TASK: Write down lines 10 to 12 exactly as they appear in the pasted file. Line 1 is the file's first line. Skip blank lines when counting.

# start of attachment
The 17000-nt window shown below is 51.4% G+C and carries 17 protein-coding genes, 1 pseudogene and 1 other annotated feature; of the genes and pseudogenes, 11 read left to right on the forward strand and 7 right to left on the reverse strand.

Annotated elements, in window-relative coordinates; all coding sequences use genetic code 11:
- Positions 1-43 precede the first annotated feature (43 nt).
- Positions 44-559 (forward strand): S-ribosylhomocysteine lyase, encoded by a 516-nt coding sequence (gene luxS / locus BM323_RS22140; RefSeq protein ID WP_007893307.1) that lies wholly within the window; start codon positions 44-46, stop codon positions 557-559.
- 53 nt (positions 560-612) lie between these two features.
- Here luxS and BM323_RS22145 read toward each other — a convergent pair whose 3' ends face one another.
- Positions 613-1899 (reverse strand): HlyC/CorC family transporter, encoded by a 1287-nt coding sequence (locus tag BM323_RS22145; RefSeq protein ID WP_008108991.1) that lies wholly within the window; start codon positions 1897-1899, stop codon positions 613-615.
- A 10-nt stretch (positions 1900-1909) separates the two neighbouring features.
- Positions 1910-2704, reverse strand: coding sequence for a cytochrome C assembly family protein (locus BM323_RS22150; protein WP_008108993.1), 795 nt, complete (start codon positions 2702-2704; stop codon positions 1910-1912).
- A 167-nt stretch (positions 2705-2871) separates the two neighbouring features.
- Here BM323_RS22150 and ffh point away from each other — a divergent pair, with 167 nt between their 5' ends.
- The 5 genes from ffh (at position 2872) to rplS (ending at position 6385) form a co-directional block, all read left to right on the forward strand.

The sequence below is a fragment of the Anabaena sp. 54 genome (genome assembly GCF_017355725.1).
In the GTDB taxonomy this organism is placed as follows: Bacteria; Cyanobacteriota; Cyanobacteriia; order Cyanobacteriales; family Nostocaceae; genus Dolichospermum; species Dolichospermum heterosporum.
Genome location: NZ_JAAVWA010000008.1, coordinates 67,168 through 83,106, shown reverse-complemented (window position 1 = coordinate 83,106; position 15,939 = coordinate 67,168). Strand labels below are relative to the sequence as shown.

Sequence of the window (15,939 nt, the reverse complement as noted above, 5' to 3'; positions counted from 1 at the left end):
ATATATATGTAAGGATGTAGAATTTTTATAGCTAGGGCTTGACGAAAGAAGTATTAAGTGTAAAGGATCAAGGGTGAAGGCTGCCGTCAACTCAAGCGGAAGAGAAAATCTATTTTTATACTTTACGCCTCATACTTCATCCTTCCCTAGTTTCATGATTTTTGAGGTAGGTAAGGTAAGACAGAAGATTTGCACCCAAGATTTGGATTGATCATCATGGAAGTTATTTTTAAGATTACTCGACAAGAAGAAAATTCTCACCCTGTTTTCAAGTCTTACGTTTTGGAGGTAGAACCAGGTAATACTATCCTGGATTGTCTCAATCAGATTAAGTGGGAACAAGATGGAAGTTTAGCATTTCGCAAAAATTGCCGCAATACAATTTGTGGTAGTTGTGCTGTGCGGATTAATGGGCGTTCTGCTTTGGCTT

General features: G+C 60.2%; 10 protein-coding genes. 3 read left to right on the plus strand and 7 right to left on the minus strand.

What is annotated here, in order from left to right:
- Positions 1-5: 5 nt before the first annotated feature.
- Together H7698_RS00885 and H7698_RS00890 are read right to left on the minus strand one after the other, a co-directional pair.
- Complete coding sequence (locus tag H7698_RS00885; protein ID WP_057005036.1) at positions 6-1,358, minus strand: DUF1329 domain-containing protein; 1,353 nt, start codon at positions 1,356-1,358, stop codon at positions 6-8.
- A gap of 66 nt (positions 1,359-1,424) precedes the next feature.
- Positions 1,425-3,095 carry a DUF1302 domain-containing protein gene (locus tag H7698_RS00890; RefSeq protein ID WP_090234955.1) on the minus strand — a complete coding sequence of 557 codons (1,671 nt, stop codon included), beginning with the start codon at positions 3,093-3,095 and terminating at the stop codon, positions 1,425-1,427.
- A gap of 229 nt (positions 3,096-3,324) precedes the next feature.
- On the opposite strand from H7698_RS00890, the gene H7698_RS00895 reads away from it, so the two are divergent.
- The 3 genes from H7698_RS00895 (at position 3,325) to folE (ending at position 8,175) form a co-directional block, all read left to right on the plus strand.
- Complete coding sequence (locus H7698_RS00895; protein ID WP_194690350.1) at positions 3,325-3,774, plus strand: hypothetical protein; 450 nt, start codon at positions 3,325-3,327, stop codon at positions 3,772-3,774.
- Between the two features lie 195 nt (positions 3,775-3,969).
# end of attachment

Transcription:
- A 167-nt stretch (positions 2705-2871) separates the two neighbouring features.
- Here BM323_RS22150 and ffh point away from each other — a divergent pair, with 167 nt between their 5' ends.
- The 5 genes from ffh (at position 2872) to rplS (ending at position 6385) form a co-directional block, all read left to right on the forward strand.